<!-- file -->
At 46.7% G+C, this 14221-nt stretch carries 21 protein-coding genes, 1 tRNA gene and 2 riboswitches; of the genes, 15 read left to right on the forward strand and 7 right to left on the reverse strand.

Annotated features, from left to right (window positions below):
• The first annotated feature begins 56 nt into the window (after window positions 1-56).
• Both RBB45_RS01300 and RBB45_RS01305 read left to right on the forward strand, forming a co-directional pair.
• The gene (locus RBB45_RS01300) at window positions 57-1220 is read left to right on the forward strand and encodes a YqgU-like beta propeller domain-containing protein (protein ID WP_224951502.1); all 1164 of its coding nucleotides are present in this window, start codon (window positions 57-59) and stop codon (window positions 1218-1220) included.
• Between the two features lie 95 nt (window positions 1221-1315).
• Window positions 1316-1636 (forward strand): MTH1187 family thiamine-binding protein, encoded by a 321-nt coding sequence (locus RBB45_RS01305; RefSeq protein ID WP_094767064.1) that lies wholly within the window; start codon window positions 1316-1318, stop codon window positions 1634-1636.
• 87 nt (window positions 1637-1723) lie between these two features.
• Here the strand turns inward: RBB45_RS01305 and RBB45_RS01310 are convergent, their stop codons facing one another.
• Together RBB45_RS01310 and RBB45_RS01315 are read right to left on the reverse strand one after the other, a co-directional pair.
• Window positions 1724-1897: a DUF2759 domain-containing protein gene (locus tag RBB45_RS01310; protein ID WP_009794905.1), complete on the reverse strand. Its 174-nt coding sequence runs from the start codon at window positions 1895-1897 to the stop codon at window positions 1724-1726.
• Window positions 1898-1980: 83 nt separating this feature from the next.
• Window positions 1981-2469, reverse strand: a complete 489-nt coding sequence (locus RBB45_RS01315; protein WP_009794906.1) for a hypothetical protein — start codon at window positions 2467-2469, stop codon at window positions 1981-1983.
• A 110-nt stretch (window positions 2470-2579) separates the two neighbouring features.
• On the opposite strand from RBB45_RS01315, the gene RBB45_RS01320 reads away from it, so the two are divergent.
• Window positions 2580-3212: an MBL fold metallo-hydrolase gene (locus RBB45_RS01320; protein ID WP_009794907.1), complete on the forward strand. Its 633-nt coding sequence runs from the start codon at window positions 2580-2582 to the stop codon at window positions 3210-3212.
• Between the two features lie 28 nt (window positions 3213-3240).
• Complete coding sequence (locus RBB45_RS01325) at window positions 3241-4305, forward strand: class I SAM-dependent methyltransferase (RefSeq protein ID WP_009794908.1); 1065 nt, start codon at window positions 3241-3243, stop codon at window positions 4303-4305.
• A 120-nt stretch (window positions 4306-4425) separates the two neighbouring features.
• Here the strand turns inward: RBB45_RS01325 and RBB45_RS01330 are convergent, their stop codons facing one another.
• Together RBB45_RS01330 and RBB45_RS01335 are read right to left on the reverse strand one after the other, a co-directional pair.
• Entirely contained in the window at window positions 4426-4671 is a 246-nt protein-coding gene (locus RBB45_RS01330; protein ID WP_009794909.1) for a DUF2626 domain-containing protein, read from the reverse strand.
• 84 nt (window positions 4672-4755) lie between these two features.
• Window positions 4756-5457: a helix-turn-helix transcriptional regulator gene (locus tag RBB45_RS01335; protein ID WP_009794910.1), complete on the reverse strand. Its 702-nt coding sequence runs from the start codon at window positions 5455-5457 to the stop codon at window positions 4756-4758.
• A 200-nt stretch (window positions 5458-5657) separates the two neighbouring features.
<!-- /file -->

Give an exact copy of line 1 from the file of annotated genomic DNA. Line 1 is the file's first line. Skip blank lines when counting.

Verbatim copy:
At 46.7% G+C, this 14221-nt stretch carries 21 protein-coding genes, 1 tRNA gene and 2 riboswitches; of the genes, 15 read left to right on the forward strand and 7 right to left on the reverse strand.